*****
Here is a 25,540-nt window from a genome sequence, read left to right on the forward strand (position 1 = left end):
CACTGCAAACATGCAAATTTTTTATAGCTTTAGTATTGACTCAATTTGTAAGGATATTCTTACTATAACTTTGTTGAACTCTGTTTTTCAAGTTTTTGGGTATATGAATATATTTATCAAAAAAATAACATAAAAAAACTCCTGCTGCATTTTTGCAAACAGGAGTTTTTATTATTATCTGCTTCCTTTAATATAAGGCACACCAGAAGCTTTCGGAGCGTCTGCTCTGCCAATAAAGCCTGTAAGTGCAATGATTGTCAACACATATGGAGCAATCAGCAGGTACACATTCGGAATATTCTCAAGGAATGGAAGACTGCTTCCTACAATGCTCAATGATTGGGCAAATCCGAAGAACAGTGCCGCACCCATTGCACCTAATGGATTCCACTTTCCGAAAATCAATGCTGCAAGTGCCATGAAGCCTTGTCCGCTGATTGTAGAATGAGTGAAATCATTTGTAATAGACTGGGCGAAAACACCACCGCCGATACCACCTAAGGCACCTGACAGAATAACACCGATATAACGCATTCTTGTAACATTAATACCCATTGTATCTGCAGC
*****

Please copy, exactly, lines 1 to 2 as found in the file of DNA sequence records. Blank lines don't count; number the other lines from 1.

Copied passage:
Here is a 25,540-nt window from a genome sequence, read left to right on the forward strand (position 1 = left end):
CACTGCAAACATGCAAATTTTTTATAGCTTTAGTATTGACTCAATTTGTAAGGATATTCTTACTATAACTTTGTTGAACTCTGTTTTTCAAGTTTTTGGGTATATGAATATATTTATCAAAAAAATAACATAAAAAAACTCCTGCTGCATTTTTGCAAACAGGAGTTTTTATTATTATCTGCTTCCTTTAATATAAGGCACACCAGAAGCTTTCGGAGCGTCTGCTCTGCCAATAAAGCCTGTAAGTGCAATGATTGTCAACACATATGGAGCAATCAGCAGGTACACATTCGGAATATTCTCAAGGAATGGAAGACTGCTTCCTACAATGCTCAATGATTGGGCAAATCCGAAGAACAGTGCCGCACCCATTGCACCTAATGGATTCCACTTTCCGAAAATCAATGCTGCAAGTGCCATGAAGCCTTGTCCGCTGATTGTAGAATGAGTGAAATCATTTGTAATAGACTGGGCGAAAACACCACCGCCGATACCACCTAAGGCACCTGACAGAATAACACCGATATAACGCATTCTTGTAACATTAATACCCATTGTATCTGCAGC